TABLE V__________________________________________________________________________Charging stream:    C5 -hydrocarbon stream + 2% of methanol;                          T = 25, p = 1 bar; LHSV = 5                          (liquid hourly space velocity)Flushing stream:    C5 -hydrocarbon stream;                          T = 35, p = 1 bar; LHSV = 5Amounts: A = 630 g; B = 1,260 g; C = 1,890 g__________________________________________________________________________Example   10  11   12  13   14  15   16   17  18Absorbent SC 102         CNP 80              DNH+                  SPC 118                       MP 62                           MP 500                                MP 504                                     M 600                                         XAD 12Methanol con-     % by         % by % by                  % by % by                           % by % by % by                                         % bycentration in     weight         weight              weight                  weight                       weight                           weight                                weight                                     weight                                         weightthe eluateAbsorption   B 0.1 0.4  0.5 0.7  0.1 0.3  0.4  0.8 0.1Desorption   A 4.2 2.8  1.9 2.1  3.4 2.7  2.4  1.7 2.8   B 2.7 1.6  1.2 0.9  1.9 0.9  0.9  0.8 1.3   C 0.5 0.3  0.2 0.1  0.5 0.3  0.2  0.3 0.4Absorption   A 0.1 0.4  0.3 0.4  0.1 0.1  0.2  0.4 0.1   B 0.1 0.6  0.5 0.6  0.1 0.4  0.4  0.7 0.1   C 0.4 0.8  0.7 1.0  0.1 1.0  0.9  1.2 0.1Desorption   A 4.1 3.7  2.0 1.8  3.8 3.0  2.5  1.4 2.8   B 2.4 1.5  1.1 0.6  2.6 1.7  0.8  0.5 1.0   C 0.7 0.4  0.3 0.3  0.5 0.5  0.3  0.2 0.5Absorption   A 0.1 0.5  0.4 0.6  0.1 0.1  0.2  0.4 0.1   B 0.4 0.8  0.9 0.8  0.1 0.5  0.7  1.0 0.1   C 0.6 1.0  1.1 1.2  0.2 0.8  1.0  1.2 0.3__________________________________________________________________________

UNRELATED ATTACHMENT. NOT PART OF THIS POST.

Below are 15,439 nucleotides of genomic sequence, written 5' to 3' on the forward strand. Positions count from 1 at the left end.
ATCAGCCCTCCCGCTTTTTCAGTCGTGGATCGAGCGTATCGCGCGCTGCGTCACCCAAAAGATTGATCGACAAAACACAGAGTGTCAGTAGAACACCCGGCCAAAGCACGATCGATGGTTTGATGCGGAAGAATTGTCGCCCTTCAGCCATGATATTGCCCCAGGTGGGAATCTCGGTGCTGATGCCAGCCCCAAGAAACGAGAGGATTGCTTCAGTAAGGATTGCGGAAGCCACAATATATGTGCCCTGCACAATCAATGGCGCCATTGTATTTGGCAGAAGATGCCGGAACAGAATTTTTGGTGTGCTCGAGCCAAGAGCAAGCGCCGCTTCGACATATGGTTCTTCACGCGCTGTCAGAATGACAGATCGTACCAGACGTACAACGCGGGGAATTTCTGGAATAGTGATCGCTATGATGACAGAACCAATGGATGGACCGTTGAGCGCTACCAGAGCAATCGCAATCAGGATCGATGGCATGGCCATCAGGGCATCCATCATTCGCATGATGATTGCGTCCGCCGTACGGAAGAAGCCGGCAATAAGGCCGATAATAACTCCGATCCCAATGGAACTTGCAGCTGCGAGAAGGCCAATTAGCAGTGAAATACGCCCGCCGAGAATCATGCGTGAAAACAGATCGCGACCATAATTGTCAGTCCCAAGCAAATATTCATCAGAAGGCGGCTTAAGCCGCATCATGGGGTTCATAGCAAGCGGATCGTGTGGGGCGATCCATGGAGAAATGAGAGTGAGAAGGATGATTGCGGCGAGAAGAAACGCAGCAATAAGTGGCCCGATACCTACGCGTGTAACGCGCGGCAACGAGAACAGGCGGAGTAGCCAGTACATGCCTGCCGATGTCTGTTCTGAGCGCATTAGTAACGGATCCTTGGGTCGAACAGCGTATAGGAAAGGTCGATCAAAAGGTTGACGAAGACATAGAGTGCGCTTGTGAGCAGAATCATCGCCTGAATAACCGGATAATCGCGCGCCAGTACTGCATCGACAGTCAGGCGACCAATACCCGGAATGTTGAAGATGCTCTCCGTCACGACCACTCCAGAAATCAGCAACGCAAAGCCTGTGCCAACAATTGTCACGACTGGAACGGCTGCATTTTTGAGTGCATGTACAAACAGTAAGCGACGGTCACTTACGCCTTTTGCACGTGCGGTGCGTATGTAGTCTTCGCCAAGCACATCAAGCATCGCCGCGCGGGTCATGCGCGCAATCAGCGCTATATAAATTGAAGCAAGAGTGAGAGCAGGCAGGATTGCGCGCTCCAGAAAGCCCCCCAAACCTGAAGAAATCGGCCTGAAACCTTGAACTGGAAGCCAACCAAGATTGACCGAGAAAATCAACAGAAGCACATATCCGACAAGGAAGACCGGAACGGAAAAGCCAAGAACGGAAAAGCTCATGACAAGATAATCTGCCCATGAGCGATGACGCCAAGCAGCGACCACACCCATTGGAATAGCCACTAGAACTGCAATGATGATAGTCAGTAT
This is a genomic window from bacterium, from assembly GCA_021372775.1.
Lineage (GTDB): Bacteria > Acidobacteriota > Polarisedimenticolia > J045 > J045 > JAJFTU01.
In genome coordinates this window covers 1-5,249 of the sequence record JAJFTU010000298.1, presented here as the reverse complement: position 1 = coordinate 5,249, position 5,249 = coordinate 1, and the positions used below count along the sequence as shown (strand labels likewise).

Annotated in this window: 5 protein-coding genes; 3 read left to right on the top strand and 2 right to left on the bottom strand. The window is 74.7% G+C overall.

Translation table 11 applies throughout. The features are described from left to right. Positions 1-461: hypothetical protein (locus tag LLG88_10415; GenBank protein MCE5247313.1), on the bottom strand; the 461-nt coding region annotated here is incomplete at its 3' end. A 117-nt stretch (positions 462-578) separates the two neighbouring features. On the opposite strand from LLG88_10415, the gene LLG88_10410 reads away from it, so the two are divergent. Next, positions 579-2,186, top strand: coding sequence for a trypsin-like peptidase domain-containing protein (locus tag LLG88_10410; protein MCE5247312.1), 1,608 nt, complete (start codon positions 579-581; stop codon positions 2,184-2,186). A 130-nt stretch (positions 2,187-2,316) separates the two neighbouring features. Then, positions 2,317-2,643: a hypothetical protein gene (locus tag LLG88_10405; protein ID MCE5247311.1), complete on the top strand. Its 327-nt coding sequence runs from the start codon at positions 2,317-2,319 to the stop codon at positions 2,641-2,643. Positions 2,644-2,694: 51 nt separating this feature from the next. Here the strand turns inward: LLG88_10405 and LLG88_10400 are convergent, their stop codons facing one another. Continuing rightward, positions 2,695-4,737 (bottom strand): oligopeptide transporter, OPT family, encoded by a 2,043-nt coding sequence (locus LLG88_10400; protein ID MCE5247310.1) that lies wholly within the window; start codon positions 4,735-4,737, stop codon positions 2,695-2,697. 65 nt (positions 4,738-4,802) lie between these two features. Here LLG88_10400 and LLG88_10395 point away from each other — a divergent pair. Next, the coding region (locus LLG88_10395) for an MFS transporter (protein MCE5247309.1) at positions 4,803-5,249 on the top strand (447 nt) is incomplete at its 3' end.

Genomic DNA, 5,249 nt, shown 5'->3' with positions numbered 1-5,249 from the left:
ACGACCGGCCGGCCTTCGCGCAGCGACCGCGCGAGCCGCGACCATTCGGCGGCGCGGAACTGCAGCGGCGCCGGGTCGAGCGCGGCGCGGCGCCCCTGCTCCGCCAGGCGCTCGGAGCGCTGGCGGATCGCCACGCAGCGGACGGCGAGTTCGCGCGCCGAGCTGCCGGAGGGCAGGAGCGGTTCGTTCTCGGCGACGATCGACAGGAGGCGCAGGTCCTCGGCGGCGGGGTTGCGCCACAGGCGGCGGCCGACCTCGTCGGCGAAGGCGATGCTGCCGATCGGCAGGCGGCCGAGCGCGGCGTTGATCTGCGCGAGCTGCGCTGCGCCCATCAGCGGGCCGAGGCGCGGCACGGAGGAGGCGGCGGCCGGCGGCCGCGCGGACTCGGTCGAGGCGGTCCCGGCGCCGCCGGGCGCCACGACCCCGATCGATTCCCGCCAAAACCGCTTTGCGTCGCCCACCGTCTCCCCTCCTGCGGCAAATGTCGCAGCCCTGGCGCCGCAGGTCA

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Referenced by
Citing PatentFiling datePublication dateApplicantTitle
US4731490 *Jul 23, 1986Mar 15, 1988Arco Chemical CompanyProcess for methyl, tertiary butyl ether production
US4740631 *Dec 7, 1984Apr 26, 1988Union Carbide CorporationProcess for preparing ethers
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US8742188Sep 7, 2012Jun 3, 2014Shell Oil CompanyProcess for preparing ethylene and/or propylene and an iso-olefin-depleted olefinic product
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Classifications
U.S. Classification568/697, 568/699, 568/917
International ClassificationC07C41/00, C07C11/08, C07C41/36, C07C7/148, C07B61/00, C07C11/02, C07C41/06, C07C1/00, C07C7/12, C07C1/20, C07C67/00, B01J31/00, C07C43/04
Cooperative ClassificationC07C41/36, C07C41/06, C07C7/14891
European ClassificationC07C41/06, C07C41/36, C07C7/148F2